Assessment of heterogeneity
Assessment of clinical heterogeneity included consideration of participant characteristics (eg, acute coronary syndrome versus chronic cardiovascular disease) and the clinical setting (critical care versus orthopaedics versus acute coronary syndrome). We undertook a subgroup analysis of patients with chronic cardiovascular disease, excluding trials including patients with ongoing acute coronary syndromes. Data were insufficient to undertake the preplanned subgroup analyses of critical care trials or of acute coronary syndromes.
We assessed statistical heterogeneity of treatment effects between trials using the χ2 test. The I2 statistic was used to quantify the percentage of variability that was due to heterogeneity (we defined heterogeneity of >50% as moderate and >80% as substantial).
No patients were involved in setting the research question or the outcome measures, nor were they involved in the design and implementation of the study. There are no plans to involve patients in the dissemination of the results.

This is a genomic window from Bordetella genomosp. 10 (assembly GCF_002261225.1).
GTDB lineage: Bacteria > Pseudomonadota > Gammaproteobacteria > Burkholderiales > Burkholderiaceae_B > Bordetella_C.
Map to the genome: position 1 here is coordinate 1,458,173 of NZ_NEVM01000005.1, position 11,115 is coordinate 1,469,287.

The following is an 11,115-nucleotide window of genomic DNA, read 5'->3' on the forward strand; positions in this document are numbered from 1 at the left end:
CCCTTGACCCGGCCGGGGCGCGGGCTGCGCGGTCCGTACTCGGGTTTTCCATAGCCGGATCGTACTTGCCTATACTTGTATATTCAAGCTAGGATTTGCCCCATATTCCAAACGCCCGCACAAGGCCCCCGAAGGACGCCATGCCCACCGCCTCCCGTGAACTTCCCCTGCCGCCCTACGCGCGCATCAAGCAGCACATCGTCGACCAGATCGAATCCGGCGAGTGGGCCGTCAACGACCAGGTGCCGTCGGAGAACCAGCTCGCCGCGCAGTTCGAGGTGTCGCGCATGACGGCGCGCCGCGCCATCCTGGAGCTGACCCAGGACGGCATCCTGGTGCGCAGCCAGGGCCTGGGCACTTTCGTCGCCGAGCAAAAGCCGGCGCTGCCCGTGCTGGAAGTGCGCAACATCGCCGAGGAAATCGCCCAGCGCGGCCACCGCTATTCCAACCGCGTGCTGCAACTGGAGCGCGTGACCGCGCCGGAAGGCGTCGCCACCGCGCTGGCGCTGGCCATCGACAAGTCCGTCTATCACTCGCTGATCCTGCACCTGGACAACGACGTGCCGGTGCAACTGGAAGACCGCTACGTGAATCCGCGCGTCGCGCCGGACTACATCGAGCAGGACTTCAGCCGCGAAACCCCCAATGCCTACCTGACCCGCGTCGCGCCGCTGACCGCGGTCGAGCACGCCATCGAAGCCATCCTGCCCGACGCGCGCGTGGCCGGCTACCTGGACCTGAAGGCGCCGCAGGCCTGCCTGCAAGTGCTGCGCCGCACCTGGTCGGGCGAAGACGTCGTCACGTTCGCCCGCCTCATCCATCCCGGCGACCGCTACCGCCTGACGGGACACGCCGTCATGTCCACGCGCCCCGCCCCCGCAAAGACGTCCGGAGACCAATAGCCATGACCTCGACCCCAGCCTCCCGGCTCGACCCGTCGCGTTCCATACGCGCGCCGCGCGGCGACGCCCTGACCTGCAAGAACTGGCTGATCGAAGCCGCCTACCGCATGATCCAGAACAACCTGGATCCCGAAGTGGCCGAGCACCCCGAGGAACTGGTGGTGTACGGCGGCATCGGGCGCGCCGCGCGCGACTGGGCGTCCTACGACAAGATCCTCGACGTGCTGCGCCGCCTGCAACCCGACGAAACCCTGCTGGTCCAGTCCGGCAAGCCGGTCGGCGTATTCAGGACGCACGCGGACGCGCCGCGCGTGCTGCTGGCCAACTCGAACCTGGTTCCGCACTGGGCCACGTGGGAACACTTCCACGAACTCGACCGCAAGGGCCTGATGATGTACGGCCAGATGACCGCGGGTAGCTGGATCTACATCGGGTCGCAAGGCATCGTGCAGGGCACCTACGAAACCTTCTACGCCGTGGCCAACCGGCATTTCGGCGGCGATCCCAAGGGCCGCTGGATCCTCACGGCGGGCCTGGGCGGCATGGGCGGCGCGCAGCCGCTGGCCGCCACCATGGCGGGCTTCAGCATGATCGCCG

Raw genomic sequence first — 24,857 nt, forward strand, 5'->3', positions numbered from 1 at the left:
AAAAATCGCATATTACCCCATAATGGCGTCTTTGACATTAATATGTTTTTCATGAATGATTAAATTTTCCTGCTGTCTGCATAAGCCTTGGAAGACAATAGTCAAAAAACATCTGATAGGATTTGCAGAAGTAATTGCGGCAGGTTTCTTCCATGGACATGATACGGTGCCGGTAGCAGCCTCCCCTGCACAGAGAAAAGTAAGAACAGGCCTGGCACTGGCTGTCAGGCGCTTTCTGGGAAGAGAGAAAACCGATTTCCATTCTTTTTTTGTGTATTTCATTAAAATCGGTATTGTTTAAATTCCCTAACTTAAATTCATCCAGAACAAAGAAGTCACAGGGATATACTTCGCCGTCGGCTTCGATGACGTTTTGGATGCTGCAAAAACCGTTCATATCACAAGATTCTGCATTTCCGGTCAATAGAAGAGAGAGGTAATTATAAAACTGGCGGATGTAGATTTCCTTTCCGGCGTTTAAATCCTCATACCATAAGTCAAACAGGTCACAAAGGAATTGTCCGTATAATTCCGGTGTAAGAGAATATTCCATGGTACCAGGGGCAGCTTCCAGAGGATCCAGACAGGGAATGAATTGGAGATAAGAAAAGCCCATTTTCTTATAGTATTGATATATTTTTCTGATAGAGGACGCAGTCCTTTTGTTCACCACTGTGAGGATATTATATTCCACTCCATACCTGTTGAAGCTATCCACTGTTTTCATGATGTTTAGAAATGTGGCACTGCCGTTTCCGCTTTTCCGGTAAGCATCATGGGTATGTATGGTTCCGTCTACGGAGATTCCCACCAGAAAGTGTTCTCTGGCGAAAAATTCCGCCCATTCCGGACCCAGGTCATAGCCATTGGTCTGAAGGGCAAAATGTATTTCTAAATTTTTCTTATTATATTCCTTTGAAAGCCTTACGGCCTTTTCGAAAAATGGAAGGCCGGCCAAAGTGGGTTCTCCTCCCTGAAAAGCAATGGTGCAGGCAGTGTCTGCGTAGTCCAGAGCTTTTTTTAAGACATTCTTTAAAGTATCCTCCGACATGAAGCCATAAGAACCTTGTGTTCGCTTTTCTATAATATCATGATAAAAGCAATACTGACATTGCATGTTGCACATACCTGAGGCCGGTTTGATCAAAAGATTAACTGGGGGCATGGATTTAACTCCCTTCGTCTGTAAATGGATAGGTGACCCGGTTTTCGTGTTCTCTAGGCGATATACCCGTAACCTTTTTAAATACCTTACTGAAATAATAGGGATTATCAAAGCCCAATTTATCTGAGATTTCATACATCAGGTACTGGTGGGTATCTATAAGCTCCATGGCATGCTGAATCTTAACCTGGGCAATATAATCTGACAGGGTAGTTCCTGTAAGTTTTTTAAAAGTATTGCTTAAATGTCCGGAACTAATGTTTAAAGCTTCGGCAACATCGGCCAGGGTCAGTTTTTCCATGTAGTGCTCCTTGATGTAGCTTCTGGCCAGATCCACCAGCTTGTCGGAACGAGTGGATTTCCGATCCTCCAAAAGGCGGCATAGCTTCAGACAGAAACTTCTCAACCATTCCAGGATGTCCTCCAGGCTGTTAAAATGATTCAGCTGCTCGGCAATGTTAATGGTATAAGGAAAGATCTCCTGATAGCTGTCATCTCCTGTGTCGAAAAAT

Figure 1⇓ shows the flow of studies through the review. The search retrieved 9462 results (of which 283 were ongoing randomised controlled trials), which were reduced to 6520 results once duplicates were removed. After removal of previously screened references, 3955 titles and abstracts (3832 completed trials and 123 ongoing randomised controlled trials) were screened for eligibility. Of these, 41 completed trials were eligible for full text screening (with five of the ongoing trials being potentially eligible for inclusion on their completion).27 28 29 30 31
Thirty trials were ineligible for inclusion. Six excluded patients with signs or symptoms of heart disease, cardiac disease with New York Heart Association Class (NYHA) II or above, and American Society of Anesthetists class (ASA) II or worse.32 33 34 35 36 37 Two trials targeted preoperative haemoglobin S levels in sickle cell anaemia and were therefore not relevant.38 39 Seven full text trials40 41 42 43 44 45 46 and eight abstracts27 47 48 49 50 51 52 53 did not include cardiovascular disease as a baseline characteristic.